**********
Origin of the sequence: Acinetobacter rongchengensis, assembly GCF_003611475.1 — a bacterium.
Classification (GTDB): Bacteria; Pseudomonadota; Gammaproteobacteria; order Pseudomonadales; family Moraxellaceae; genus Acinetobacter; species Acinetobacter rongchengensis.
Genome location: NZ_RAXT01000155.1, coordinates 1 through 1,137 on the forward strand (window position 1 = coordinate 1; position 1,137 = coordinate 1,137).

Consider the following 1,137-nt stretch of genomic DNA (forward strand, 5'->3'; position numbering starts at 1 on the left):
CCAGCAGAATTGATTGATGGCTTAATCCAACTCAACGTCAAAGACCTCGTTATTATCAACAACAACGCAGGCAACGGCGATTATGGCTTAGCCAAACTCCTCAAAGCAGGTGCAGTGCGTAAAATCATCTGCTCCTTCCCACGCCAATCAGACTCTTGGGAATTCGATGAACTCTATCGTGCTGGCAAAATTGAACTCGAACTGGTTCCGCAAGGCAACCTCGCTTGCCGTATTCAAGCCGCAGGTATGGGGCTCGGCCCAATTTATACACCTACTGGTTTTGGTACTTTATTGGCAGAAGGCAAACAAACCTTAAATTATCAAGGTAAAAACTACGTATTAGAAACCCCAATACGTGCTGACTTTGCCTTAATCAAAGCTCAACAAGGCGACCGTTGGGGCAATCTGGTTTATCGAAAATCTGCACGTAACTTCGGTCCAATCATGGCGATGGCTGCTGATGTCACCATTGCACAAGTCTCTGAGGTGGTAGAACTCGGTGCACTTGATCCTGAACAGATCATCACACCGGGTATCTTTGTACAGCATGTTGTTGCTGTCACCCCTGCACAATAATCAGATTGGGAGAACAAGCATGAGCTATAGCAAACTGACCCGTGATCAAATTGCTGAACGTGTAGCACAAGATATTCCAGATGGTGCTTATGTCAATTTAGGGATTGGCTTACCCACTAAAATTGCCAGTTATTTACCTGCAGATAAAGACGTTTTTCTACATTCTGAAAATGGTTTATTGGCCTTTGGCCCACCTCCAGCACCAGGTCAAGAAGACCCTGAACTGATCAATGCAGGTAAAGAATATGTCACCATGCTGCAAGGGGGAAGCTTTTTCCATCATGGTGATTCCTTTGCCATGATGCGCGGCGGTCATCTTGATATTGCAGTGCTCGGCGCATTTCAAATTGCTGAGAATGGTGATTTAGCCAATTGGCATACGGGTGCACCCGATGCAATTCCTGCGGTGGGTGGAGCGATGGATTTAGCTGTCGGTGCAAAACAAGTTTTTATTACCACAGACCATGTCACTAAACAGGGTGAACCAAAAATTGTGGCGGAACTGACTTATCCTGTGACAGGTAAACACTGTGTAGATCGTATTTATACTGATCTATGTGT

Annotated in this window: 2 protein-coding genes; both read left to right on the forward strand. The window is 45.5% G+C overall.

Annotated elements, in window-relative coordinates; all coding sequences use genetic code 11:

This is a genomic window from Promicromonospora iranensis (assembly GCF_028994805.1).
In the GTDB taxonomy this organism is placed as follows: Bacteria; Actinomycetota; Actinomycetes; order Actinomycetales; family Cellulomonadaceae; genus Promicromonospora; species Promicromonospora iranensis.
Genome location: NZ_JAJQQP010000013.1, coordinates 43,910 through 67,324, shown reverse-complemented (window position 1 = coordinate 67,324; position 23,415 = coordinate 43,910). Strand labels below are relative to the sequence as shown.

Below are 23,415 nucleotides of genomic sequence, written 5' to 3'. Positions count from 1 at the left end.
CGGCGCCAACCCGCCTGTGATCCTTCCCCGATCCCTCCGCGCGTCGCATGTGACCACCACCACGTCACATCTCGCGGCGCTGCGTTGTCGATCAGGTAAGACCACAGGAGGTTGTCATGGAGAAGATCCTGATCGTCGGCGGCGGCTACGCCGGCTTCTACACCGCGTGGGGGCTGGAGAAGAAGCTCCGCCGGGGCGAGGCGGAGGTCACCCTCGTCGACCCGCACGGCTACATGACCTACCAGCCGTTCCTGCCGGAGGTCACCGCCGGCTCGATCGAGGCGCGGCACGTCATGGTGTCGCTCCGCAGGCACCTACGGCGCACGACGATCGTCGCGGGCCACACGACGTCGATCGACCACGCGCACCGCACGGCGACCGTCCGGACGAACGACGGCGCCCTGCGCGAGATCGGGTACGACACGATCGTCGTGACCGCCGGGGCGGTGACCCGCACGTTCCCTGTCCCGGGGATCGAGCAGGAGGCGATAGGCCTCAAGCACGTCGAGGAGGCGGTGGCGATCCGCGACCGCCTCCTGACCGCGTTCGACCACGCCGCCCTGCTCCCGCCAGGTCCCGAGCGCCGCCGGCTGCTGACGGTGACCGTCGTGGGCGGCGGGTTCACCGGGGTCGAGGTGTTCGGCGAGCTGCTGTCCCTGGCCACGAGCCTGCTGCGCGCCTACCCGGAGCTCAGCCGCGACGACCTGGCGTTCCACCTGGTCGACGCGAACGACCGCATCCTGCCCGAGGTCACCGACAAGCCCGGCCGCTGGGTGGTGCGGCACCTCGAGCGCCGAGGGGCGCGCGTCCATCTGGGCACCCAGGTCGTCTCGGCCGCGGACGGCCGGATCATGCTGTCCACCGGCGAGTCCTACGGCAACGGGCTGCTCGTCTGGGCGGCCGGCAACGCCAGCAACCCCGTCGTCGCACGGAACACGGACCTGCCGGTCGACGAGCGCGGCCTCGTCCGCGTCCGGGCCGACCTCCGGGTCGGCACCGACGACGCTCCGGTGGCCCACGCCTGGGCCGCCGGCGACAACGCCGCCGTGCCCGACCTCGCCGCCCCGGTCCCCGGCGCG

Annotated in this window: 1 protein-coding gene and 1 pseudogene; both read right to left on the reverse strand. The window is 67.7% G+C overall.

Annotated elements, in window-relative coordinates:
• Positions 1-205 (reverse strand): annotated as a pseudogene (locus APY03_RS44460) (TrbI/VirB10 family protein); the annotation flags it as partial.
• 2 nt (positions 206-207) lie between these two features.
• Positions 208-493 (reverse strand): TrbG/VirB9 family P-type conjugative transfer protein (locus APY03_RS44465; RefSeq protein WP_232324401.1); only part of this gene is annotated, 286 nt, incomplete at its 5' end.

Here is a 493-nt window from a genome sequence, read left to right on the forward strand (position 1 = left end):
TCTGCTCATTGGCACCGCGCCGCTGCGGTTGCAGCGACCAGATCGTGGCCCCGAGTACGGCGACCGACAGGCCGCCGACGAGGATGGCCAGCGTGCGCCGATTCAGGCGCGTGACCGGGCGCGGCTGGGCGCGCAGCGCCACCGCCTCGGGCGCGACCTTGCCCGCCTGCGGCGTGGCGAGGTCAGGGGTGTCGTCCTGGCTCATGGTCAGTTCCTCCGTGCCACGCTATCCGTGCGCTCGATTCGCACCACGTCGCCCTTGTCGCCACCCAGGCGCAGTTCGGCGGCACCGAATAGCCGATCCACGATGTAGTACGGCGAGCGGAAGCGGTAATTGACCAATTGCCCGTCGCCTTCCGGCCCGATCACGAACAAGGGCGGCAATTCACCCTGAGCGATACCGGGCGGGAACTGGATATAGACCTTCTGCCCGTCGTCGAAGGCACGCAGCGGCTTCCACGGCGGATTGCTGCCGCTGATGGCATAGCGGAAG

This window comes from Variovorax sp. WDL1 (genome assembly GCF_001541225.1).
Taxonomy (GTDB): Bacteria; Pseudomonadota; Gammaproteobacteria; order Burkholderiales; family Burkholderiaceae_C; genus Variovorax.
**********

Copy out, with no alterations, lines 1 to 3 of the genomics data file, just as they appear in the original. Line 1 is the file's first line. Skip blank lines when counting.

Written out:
Origin of the sequence: Acinetobacter rongchengensis, assembly GCF_003611475.1 — a bacterium.
Classification (GTDB): Bacteria; Pseudomonadota; Gammaproteobacteria; order Pseudomonadales; family Moraxellaceae; genus Acinetobacter; species Acinetobacter rongchengensis.
Genome location: NZ_RAXT01000155.1, coordinates 1 through 1,137 on the forward strand (window position 1 = coordinate 1; position 1,137 = coordinate 1,137).